Silent prayer should have no place outside abortion clinics

By Tania Penovic and Ronli Sifris


On June 3rd the Health Care (Safe Access) Amendment Bill 2020 was introduced into South Australia’s House of Assembly. The aim of this Bill is to establish “health access zones”(commonly known as “safe access zones”) around abortion clinics, prohibiting anti-abortion conduct from taking place with a 150m radius of premises at which abortions are lawfully performed. If this Bill passes, it will bring South Australia in line with all other Australian jurisdictions (except for Western Australia) with respect to the protection of women seeking to access the full range of reproductive health care. Such an initiative is to be commended and supported, particularly given that in Clubb v Edwards; Preston v Avery the High Court confirmed the constitutionality of safe access zone legislation (specifically in this case the Victorian and Tasmanian laws).

In the past few weeks, there has been some discussion regarding whether the Bill should be amended so as to permit silent prayer within the health access zones. As human rights academics and researchers who have conducted in-depth research into this issue, we strongly oppose such an amendment for the reasons set out below.

Silent prayer should have no place within health access zones

Between March 2017 and December 2019, we conducted nationwide qualitative empirical research which examined the experience and impact of anti-abortion conduct outside Australian clinics and the effectiveness of safe access zone laws. As such, we are familiar with the various forms of conduct which take place outside abortion clinics and believe that silent prayer outside abortion clinics has a harmful impact on patients seeking healthcare services. It causes shame, stigmatisation and a sense of being watched which undermines privacy and dignity in the context of access to lawful medical services. Silent prayer should not be permitted within health access zones.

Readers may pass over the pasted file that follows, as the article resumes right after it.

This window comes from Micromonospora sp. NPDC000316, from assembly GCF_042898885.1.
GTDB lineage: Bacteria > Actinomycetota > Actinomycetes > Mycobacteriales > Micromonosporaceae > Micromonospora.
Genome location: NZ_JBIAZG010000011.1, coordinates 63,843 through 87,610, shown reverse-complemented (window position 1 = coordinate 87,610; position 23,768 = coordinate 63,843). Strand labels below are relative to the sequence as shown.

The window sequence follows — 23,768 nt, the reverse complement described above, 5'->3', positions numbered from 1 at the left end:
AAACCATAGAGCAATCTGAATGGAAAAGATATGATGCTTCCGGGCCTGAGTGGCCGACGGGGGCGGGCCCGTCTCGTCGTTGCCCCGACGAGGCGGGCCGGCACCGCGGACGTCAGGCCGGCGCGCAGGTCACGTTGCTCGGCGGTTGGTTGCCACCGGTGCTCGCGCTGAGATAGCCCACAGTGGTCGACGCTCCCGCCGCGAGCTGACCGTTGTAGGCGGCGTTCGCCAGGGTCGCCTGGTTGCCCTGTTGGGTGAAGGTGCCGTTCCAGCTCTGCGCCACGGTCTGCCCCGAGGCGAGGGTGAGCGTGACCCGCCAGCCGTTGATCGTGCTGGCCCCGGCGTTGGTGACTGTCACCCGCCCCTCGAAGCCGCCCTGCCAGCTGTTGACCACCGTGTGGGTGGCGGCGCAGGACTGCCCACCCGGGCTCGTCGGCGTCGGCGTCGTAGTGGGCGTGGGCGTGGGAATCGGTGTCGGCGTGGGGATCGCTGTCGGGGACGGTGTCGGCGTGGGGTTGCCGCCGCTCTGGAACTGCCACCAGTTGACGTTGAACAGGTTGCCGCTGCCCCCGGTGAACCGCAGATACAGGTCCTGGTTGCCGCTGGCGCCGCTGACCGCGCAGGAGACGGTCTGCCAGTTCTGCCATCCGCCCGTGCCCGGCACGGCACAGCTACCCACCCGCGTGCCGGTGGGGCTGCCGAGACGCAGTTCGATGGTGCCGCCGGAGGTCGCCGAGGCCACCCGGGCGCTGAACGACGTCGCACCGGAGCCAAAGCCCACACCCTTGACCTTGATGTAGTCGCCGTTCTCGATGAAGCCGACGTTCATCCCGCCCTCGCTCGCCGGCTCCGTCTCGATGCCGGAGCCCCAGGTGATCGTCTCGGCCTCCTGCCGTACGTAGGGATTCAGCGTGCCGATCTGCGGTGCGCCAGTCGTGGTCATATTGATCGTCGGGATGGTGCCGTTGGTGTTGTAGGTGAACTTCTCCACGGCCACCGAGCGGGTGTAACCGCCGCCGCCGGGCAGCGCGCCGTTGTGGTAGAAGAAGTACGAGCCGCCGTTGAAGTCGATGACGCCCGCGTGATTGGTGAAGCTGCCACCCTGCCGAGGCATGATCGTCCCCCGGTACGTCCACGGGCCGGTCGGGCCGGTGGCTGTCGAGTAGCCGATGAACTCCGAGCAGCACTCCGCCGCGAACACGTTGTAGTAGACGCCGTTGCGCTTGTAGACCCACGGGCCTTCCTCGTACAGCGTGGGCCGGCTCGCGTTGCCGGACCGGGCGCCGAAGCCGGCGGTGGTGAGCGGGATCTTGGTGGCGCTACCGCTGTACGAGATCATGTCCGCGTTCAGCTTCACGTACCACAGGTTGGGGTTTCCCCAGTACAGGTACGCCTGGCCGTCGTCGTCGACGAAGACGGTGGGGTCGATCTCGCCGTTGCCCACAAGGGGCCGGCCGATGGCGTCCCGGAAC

Unlike other picketing activity, silent prayer is not aggressive or individually targeted. But it is clear from our research that the presence of individuals engaged in silent prayer outside clinics has the effect of shaming and stigmatising women and undermining their privacy and dignity. The presence of people praying outside clinics has been described by our interviewees as deeply judgmental and distressing for women seeking access to reproductive health care services.     

The distress caused to patients by such conduct was described in the following terms by Victoria Dolphin, Nurse Unit Manager at Marie Stopes in the Australian Capital Territory:

We’ve had one woman that’s come in very distressed that ‘a man was out there praying for me, I know he was praying for me.’  And I think it’s because of that self-perceived shame as well, and I think that’s the real shame about patients in this setting, is they judge themselves before they even get here.  And to have to face that they feel even more judged even if they’re not approached, just from that visual. 

Ms Dolphin observed that persons engaged in prayer were ‘not aggressive’ and were ‘older men’ who were ‘reading their bibles with their rosary beads.’ Their presence heightened the shame and stigmatisation experienced by women accessing abortion services. 

The shaming and stigmatisation associated with such conduct was a common theme in our interviews. A general practitioner working in regional Victoria spoke of the sense of being judged and shamed in the following terms: